BYU Law Review
This Article offers a defense of the Supreme Court’s opinion in Plyler v. Doe based on the original public meaning of the Fourteenth Amendment when it was enacted in 1868. We argue that at that time, the Fourteenth Amendment granted certain rights, such as life, liberty, and possession of personal property, to immigrants under the Equal Protection and Due Process Clauses, but did not grant them the privileges and immunities of citizenship (e.g. all civil rights and the political right to vote). We also argue that public education is a right of all persons protected by the Due Process and Equal Protection Clauses and was protected at the time of the Fourteenth Amendment’s ratification. We thus conclude that the Fourteenth Amendment granted a free public school education to both citizens and immigrants from July 9, 1868, onward.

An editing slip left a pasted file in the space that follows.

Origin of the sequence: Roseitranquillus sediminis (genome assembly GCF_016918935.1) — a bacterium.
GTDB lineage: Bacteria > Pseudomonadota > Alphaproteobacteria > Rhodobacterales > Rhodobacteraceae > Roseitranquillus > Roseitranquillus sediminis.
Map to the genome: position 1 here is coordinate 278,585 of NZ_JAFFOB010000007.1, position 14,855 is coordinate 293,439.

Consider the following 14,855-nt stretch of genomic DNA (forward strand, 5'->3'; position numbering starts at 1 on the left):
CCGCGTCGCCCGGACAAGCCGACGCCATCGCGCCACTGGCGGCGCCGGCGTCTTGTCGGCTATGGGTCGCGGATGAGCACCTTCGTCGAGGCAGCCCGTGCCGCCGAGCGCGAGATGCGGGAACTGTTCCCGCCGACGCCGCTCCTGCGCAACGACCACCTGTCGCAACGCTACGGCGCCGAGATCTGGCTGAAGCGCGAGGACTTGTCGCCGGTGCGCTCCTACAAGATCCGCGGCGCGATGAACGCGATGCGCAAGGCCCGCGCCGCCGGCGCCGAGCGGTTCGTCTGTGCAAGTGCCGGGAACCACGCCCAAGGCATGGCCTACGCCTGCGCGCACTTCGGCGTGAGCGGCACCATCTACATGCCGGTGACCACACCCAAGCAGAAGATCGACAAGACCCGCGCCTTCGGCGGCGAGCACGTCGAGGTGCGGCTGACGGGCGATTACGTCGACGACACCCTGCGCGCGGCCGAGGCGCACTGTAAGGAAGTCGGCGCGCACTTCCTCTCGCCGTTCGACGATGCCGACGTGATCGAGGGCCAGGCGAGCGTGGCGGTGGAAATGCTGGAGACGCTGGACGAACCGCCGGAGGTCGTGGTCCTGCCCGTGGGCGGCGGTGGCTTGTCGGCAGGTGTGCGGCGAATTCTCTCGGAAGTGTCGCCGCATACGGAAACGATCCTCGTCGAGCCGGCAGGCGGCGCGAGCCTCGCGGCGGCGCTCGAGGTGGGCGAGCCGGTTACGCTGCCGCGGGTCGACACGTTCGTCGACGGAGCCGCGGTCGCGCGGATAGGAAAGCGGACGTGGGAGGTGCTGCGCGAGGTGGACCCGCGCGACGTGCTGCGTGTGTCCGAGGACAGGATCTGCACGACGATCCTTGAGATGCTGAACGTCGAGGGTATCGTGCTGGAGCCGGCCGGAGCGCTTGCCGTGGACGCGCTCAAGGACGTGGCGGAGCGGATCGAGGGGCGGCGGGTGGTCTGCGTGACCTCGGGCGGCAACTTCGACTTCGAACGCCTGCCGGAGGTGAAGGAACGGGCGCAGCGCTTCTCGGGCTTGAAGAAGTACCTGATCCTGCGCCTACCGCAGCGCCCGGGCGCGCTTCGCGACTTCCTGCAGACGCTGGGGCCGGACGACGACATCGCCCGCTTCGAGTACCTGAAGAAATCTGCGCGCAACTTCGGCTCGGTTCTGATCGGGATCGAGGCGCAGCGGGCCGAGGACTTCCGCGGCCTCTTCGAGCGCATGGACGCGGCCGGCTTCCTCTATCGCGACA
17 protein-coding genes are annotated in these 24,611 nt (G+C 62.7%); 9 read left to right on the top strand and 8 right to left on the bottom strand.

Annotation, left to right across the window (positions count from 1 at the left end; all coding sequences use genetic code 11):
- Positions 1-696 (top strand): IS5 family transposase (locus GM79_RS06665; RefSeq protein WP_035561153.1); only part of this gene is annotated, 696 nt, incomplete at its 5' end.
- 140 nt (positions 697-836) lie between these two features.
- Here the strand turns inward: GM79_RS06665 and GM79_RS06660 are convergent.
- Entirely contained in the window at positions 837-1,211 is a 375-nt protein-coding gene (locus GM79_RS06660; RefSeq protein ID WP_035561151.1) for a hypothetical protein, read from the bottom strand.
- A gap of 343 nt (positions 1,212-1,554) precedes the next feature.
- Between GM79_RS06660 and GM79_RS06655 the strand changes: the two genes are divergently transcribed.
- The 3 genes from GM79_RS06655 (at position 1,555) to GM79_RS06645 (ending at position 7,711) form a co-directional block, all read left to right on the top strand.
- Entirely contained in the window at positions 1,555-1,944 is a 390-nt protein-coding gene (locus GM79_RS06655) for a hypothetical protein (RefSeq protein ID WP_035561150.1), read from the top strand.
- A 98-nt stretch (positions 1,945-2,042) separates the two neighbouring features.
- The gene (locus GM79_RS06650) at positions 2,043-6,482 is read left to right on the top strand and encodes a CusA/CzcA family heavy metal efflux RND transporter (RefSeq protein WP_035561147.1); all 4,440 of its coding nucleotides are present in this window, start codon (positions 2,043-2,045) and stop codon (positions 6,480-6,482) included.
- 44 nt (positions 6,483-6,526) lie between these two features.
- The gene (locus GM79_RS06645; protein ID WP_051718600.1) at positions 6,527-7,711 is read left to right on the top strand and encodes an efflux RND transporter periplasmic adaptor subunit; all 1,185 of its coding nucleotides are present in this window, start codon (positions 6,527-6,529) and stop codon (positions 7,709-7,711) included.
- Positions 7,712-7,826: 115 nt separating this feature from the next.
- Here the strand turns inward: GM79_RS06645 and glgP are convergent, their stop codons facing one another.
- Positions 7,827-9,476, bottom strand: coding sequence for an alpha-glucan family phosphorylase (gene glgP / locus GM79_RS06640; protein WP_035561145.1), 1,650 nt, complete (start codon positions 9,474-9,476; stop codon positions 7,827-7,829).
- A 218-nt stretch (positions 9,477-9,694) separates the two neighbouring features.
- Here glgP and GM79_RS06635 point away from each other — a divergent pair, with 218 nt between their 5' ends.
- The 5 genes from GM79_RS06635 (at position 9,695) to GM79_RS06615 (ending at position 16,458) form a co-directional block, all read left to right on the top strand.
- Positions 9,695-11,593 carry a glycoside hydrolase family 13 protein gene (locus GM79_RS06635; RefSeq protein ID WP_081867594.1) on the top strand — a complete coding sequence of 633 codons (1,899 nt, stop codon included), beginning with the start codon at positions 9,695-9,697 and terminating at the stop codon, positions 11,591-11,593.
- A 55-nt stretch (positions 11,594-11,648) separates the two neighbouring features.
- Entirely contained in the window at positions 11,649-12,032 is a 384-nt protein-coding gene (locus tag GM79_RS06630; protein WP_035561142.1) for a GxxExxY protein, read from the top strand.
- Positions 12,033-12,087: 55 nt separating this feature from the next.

© 2017 Brigham Young University Law Review
Steven G. Calabresi and Lena M. Barsky,
An Originalist Defense of Plyler v. Doe,
2017 BYU L. Rev.
Available at: https://digitalcommons.law.byu.edu/lawreview/vol2017/iss2/4